Defining the Face of Kenya: The Dynamics under the 2010 Constitution for Diversity
Joseph Agutu, Omolo
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The Commission finds that during the mandate period the state adopted economic and other policies that resulted in the economic marginalization of five key regions in the country: North Eastern and Upper Eastern; Coast; Nyanza; Western; and North Rift. The constitution of Kenya 2010 represents the climax of a protracted period of agitation for an all-inclusive, responsive and democratic basis of governance. It constitutes a prescription for a united nation whose foundation lies in a government based on the essential values of human rights, equality, freedom, democracy, social justice and the rule of law'.? While seeking to deliver an 'indivisible sovereign nation' where peace and unity reign, the constitution explicitly recognizes the ethnic, cultural, religious, wender, regional, social and political diversity of the Kenyan people. It seeks to ensure equality and fairness in these various aspects of differentiation through i number of mechanisms some of which include: recognition of diversity; entrenchment of democracy as the basis of governance; national values; a comprehensive Bill of Rights which is supposed to form an integral part of Kenya's democratic state and to act as the framework for social, economic and cultural policies; recognition of the needs of vulnerable members of the society; a representative, open and all-inclusive system of government; openness, equity and accountability in the management of public finance; establishment of an equalization fund to be used to provide basic services to marginalized areas so as to bring them to a level as close as possible to other areas; and establishment of a definite criterion for sharing national resources.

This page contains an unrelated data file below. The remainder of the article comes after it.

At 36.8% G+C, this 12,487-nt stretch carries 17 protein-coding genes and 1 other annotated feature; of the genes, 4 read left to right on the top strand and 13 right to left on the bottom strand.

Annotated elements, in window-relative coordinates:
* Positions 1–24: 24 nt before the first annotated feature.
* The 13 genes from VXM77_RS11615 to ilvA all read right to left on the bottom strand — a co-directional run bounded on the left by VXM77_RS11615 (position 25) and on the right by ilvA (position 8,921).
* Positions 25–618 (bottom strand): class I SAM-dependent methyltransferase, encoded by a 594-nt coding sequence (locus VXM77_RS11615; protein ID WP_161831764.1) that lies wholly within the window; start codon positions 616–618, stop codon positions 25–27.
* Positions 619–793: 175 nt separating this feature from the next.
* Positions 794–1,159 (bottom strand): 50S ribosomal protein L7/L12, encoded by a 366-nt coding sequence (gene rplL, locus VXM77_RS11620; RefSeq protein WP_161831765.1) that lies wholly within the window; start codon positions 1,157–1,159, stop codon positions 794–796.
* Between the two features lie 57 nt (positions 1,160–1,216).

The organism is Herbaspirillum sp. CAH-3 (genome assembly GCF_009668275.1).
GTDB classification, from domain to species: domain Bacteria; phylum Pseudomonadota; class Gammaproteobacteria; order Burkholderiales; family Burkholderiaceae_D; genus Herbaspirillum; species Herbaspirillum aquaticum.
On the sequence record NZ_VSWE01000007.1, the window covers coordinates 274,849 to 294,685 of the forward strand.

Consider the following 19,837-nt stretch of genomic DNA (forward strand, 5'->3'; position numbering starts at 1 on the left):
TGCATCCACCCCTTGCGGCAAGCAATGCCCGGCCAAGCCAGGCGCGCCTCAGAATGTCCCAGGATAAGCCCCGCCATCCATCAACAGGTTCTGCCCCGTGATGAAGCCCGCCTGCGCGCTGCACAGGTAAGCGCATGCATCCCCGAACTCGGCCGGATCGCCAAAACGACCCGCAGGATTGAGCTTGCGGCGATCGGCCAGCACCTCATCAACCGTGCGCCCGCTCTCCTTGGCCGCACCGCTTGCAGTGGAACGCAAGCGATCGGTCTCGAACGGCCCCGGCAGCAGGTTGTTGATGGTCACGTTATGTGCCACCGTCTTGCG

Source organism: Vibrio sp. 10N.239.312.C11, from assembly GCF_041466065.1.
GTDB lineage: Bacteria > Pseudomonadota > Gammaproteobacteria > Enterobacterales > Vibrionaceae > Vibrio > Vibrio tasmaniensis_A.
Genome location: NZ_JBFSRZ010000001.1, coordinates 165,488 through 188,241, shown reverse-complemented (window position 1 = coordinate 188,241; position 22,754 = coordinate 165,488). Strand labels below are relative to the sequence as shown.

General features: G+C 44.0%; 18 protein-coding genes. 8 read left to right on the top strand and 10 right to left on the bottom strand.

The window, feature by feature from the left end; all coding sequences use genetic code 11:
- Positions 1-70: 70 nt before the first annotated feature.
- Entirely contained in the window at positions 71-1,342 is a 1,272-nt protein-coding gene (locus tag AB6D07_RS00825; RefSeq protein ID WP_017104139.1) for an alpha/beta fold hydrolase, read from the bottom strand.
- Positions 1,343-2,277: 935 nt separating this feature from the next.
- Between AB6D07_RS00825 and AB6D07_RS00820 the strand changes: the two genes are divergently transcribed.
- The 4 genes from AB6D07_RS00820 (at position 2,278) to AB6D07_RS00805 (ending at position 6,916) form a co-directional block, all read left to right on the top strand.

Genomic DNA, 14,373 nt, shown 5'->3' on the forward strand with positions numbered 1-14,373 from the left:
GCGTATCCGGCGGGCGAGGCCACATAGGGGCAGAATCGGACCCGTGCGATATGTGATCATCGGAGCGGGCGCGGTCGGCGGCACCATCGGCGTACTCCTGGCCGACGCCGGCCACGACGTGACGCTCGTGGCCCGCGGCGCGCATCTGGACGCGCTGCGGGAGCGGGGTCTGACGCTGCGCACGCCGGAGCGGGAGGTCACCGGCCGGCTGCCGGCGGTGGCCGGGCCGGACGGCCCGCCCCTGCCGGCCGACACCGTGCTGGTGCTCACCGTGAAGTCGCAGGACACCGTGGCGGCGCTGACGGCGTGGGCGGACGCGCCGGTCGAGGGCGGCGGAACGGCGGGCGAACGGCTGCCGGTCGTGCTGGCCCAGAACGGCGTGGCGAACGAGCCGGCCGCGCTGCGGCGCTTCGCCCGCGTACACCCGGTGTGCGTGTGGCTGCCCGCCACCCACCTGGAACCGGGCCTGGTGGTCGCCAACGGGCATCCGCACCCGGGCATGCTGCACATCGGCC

- Publications 2019